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Palm Beach County Commissioners may reduce property tax rate

Palm Beach County mayor Robert Weinroth discussing county's fiscal year budget 2023. BCC Budget Workshop: June 14th, 2022
Palm Beach County Mayor Robert Weinroth discussing county's fiscal year budget 2023. BCC Budget Workshop: June 14th, 2022

Homeowners and property owners in Palm Beach County have one more thing to worry about as inflation increases the cost of living: property taxes.

As property values go up, so will the taxes on those homes and buildings. That includes properties with a Florida homestead exemption, which is a tax break on homeowners' primary residence. According to the county's property appraiser, taxable property values have increased 13.55% from last year to now. County commissioners addressed the short and long-term effects of rising taxes and cost of living at a recent county-wide budget workshop.

Palm Beach County Mayor Robert Weinroth told WLRN that he and his colleagues are working on possible county-wide solutions, just in time for the upcoming budget meeting on July 12th.

Weinroth says at that meeting, commissioners and the county administrator, Verdenia Baker, will address whether they should reduce the millage rate and "set the maximum millage at that meeting, which means it can always go down from that number. "

"And it may not be significant," Weinroth said. "It may just be a 10th of a point or even less than that. But I think that it's going to serve as a signal to our residents that we are mindful of the financial pressures that they're under right now. And we can tighten our belts a little bit too."

Property tax on a homesteaded property can increase by a maximum of 3% and 10% for non-homesteaded properties, according to state law.

The county-wide tax rate is currently at 4.7815%. The library district and fire rescue, set their own rates.

This interview with Mayor Weinroth has been condensed and edited for clarity.

WLRN: You and County Commissioner Mark Bernard suggest lowering the county-wide millage rate, which is the local tax rate to determine property taxes for homes in the county, and that could help homeowners save some money. Why do you believe reducing the millage rate is the right approach?

WEINROTH: Well, I think it's several factors are playing together. The first [thing is] home values in Palm Beach County have gone up significantly over the last year. We're looking at numbers that approach 30 to 40% in some areas. Now, that is not going to be the kind of increase we would see as far as the revenues coming to the county because of Homestead and because of other factors that keep property taxes down. The property appraiser has reported to us that right now, we can anticipate between 13 and a half and 14% increase in the value of real estate in Palm Beach County over last year. So that means that if we keep the millage exactly where it was last year, every one of our taxpayers is going to see a significant increase because of the value of their property. And I'm looking to make that a little bit less onerous, especially with the other factors of inflation and gas prices, food prices, rent insurance, you name it, it's there.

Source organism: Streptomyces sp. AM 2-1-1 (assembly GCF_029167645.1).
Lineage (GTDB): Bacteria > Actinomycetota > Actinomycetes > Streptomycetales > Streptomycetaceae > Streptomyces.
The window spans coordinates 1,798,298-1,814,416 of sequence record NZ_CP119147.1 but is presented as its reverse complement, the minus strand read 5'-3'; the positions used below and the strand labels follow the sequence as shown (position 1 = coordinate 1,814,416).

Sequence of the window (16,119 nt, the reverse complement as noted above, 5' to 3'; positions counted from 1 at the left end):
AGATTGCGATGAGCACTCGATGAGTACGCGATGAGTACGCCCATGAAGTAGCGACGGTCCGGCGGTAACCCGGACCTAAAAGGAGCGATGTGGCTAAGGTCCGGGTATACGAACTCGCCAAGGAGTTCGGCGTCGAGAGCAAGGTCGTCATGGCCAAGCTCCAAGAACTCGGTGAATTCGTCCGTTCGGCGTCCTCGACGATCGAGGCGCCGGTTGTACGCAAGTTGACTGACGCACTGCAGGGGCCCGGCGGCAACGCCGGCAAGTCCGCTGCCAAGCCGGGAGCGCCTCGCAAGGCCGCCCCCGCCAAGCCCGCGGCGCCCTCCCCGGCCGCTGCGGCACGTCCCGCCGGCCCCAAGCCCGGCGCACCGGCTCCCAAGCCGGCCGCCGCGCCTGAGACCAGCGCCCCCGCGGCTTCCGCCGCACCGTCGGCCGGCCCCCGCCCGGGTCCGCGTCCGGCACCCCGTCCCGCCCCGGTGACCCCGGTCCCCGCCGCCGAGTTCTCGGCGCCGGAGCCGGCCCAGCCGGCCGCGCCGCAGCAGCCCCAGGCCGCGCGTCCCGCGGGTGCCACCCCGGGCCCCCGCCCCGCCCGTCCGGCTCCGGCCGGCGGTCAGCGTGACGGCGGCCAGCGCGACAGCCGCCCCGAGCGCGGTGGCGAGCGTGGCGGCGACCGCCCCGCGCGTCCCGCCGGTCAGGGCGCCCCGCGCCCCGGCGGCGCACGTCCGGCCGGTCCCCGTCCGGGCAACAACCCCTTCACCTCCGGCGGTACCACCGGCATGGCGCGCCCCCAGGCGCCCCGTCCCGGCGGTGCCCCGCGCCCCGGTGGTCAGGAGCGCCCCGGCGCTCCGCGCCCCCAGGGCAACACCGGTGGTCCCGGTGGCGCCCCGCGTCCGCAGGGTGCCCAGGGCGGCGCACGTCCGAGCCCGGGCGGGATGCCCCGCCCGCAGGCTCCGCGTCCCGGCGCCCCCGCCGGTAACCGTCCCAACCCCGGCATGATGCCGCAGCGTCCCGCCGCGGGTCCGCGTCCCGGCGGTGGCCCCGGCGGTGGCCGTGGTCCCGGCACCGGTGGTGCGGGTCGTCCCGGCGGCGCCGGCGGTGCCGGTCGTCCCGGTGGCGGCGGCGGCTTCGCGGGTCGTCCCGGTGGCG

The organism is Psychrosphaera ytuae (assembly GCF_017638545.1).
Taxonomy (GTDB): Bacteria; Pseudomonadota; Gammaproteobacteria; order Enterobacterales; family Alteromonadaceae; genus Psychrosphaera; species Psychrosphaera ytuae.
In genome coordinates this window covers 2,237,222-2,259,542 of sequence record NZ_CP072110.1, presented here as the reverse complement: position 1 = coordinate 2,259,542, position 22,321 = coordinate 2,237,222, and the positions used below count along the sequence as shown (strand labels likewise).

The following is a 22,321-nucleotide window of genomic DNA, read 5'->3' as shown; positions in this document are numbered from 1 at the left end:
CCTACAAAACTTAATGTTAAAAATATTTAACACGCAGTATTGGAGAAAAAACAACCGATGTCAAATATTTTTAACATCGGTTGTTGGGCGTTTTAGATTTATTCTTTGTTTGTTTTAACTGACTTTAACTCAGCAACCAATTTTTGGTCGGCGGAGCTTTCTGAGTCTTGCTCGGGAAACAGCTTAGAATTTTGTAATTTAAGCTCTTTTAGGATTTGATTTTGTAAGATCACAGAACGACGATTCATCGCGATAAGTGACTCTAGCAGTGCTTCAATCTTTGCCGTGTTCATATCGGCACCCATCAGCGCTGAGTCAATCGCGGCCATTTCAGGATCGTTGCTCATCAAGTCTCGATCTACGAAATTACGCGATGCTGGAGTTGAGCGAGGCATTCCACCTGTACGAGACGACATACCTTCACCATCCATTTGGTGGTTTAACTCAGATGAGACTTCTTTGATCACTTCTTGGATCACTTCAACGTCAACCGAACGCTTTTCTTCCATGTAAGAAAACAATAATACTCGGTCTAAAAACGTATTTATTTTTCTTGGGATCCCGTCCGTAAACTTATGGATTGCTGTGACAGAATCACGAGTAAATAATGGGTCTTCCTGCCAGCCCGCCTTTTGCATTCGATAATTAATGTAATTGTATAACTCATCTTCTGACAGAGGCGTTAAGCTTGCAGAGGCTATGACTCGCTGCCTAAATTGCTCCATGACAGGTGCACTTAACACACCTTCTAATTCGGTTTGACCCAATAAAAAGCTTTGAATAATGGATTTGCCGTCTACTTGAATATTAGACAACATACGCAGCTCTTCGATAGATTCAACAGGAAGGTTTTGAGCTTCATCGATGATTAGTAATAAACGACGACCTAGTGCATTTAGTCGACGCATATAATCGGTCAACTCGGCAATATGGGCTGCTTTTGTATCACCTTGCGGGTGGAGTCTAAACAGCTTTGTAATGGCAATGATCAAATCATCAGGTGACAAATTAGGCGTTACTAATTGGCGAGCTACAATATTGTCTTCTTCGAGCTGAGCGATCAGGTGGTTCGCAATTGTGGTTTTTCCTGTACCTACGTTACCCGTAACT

WLRN: If the board lowers the millage rate to possibly keep people's taxes the same, what will that do to municipal budgets?

WEINROTH: What we need to do is make sure that we are adequately funding the services that our constituents, residents require. And that means safety. That means the services that our county staff is performing on a daily basis. And all of those services have gone up in cost as well as the cost of running a household. So salaries have gone up, supplies have gone up, everything has gone up. So we're going to have to, in of necessity, increase the amount of the budget for this year over last year. But what Mr. Bernard or Commissioner Bernard and I, however, are talking about, and really my colleagues, all seven of us, feel the same way that we want to see if there's some way that we can temper the increase.

WLRN: Isn't it usually seen as a good thing when property values increase in this case? Are we seeing families getting priced out of Palm Beach County?

WEINROTH: Well, it's too much of a good thing, unfortunately, because, like you said, we're finding that the ability to find affordable workforce housing in our county is diminishing. You can't have prices going up 30 and 40% without making a major impact on families that are trying to live in the county and work in the county. 

WLRN: Mayor Weinroth, we've seen the new financial firms that have made Palm Beach County their new home now. And according to the New York Times, Manhattan transplants who've moved to the county during the early stages of the pandemic earned an average income of nearly $730,000. How has that influx of wealthy people affected the affordability of homes in Palm Beach County?

WEINROTH:  Well, you've put your finger on it because we are getting a lot of transplants who are arriving with a fistful of cash. They are looking at these values compared to what they left behind in the northeast. They say it's a bargain. They look at our taxes down here and say, 'wow, this is much nicer than when I left behind.' And so they're in a much better position to be able to make offers on real estate, usually over asked and usually without any mortgage contingencies that they are ready to be a cash purchaser — comparing that to the people who live here. It makes them have an advantage. 

Wilkine Brutus is the Palm Beach County Reporter for WLRN. The award-winning journalist produces stories on topics surrounding local news, culture, art, politics and current affairs. Contact Wilkine at wbrutus@wlrnnews.org
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